CD Projekt Red Heaps Bullshit Via Tweet After Removing Game To Appease China

from the pooh-pooh dept

One of the more delightful oddities of 2018, a year that was at least a zillion times better than this one, was the emergence of Chinese President Xi’s razor-thin skin when it comes to being compared to Winnie the Pooh. This all got spotlighted here in America when John Oliver dove into Chinese political leadership, mentioning the Winnie the Pooh thing, and got his name and HBO’s site effectively banned from the Chinese internet. It’s all rather funny until you realize both that this is a symptom of the horrifying restrictions on freedom the Chinese government has put in place and when you consider that the subsequent two-plus years has seen China supercharge its own thin-skin and exert pressure on spineless Western companies to do its censoring for it. All of the sudden, the laughter falls away.

Which brings us to GOG, the video game online store run by CD Projekt Red. At 4am on December 16th, Red Candle Games, makers of the well reviewed horror video game Devotion announced on Twitter that the game would be published to GOG on December 18th. By 9:14am the same day, GOG announced that the game in fact would not be released on GOG, citing “messages from gamers.”

Just so everyone is clear, that tweet is bullshit. Unless, that is, the gamers being referenced are devoted gamers that also happen to work for the Chinese government. See, Devotion has something of a history, specifically because of the whole President Xi and Winnie the Pooh thing.

Devotion is considered one of the finest horror games of the past decade, but it has proved a controversial one. Following its release in the spring of 2019, Devotion was found to contain an unflattering reference to China’s president, Xi Jinping. The discovery sparked an outcry among Chinese players, leading to the withdrawal of Chinese distributors, the closure of Red Candle’s account on Weibo, one of China’s largest social media platforms, and the removal of the game from Steam in China.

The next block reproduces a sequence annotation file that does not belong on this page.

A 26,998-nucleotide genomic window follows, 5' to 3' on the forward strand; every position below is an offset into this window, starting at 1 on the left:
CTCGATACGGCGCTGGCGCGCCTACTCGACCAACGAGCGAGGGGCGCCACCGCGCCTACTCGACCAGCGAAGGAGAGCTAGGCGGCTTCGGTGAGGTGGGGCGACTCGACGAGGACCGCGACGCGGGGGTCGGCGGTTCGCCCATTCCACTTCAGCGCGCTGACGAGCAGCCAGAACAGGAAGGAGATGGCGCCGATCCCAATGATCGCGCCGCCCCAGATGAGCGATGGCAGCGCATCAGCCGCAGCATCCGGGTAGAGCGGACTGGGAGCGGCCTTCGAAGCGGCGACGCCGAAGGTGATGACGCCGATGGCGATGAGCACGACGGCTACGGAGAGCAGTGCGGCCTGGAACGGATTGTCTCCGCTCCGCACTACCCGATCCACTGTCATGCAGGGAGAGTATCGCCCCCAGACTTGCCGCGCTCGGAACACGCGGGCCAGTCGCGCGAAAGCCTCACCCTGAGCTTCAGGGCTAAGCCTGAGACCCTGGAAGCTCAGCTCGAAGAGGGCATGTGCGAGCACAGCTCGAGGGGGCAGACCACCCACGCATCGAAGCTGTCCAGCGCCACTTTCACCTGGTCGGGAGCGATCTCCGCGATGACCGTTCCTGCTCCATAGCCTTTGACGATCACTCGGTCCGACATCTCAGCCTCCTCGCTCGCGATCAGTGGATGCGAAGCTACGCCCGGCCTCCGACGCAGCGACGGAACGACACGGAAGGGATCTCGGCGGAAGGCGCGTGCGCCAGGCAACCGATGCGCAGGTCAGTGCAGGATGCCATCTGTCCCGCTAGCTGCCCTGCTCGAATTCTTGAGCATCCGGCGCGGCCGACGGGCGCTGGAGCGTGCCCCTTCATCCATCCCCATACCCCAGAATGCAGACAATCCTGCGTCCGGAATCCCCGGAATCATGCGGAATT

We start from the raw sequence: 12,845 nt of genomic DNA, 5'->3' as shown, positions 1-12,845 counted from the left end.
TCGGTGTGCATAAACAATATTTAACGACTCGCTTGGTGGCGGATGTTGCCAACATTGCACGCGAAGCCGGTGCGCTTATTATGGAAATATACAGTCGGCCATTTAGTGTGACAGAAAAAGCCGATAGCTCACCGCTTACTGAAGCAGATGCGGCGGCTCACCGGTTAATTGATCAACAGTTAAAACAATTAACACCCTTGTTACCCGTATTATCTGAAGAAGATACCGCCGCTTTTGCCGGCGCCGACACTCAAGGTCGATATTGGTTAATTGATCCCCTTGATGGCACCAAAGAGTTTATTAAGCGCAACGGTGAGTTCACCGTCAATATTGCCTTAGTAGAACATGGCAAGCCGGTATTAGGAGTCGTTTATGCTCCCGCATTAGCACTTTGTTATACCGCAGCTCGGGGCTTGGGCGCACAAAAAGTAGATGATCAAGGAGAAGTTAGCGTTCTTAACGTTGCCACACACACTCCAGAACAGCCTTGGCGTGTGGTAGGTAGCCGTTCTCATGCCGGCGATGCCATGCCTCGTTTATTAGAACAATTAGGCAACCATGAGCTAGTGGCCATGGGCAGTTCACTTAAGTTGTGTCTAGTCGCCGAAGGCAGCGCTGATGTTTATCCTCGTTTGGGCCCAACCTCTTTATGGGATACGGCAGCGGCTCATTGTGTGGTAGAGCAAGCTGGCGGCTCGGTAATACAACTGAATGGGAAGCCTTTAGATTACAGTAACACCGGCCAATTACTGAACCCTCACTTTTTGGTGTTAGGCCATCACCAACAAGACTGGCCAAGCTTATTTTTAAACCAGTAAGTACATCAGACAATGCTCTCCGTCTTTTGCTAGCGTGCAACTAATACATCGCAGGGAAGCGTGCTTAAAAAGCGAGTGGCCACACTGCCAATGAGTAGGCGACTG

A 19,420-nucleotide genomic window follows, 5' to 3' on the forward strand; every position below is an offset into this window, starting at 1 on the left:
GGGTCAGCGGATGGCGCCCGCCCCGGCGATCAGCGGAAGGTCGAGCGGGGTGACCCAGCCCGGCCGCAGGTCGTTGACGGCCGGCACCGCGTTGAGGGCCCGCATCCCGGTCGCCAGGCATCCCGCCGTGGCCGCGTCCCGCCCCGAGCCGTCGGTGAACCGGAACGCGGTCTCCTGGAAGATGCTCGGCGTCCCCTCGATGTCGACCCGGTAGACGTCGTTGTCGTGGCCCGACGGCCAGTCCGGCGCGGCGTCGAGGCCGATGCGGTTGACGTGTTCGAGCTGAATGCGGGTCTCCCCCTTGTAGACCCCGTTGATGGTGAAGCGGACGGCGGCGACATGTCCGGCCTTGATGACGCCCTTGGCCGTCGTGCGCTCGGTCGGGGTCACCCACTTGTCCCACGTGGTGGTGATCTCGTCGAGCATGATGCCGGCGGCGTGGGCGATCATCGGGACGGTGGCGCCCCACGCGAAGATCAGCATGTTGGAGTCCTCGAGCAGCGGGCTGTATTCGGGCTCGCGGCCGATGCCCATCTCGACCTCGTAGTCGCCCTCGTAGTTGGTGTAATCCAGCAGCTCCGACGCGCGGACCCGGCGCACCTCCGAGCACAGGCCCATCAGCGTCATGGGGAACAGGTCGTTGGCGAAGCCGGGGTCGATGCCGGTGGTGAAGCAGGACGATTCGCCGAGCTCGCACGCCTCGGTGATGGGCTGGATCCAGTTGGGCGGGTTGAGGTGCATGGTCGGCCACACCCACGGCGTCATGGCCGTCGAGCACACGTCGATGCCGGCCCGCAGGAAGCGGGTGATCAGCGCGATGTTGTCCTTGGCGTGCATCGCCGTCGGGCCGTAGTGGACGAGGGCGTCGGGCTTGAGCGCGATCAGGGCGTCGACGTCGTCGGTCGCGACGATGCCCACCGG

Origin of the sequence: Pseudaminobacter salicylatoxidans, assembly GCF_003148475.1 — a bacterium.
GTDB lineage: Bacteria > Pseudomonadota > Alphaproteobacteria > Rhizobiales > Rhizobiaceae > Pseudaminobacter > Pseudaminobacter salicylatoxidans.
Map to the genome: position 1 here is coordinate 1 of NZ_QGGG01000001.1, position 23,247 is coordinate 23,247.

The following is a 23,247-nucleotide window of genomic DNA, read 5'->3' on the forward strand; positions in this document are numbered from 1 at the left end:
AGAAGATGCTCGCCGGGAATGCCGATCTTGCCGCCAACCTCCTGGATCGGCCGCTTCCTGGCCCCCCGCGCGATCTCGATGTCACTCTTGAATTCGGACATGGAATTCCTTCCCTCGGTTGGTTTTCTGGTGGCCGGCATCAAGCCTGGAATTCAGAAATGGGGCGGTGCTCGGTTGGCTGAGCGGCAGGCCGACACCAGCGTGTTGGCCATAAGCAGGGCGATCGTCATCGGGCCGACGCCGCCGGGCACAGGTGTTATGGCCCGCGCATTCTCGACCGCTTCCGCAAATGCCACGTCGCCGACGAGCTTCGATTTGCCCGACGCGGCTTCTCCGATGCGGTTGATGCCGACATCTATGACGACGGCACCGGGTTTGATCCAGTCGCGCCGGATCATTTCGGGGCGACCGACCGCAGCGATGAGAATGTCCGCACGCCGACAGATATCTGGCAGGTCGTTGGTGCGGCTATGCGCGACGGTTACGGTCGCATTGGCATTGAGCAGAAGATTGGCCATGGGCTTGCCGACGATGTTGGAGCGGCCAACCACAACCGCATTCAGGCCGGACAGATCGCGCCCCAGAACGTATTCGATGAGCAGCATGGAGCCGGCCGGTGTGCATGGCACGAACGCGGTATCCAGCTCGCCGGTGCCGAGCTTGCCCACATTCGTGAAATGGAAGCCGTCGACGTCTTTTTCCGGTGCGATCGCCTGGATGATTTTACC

Red Candle, which is based in Taiwan, has apologised at length for what it says was a placeholder asset, accidentally transferred to the final release. These comments were not enough to stem the backlash, however, and a week after sale, the developer pulled the game from Steam in all territories to perform unspecified fixes. It never returned.

It is unclear at the time of this writing whether the Xi dig, previously blamed laughably on a stock asset mistake, was in the version to be released by GOG. Still, given the previous freak-out by the Chinese government over the game, that may not even matter. What is clear, however, is that GOG and CD Projekt Red is facing swift backlash over its decision to deplatform the game, its pathetic attempt to hide the reason behind that deplatforming, and for generally shitting the bed on this whole issue.

And there’s plenty more after that.

What’s obvious is just what a self-own this is on the part of GOG and CD Projekt Red. GOG didn’t have to work out a deal to publish Devotion on its store, but it did. Once it did, it didn’t have to bow at the altar of Chinese censorship, but it did. Once it did that, GOG didn’t have to try to obfuscate its reason for doing so in a way that treated its own customers as though they were massive idiots, but it did.

And now it has a backlash on its hands, all of its own making.

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Companies: cd projekt red, gog

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Comments on “CD Projekt Red Heaps Bullshit Via Tweet After Removing Game To Appease China”

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This comment has been deemed insightful by the community.
Scary Devil Monastery (profile) says:

Re: Next time just backhand your fans, lot easier than lies

"…from industry darling to unable to go two steps without faceplanting into a cow-pie yet again, and all in the course of a few months."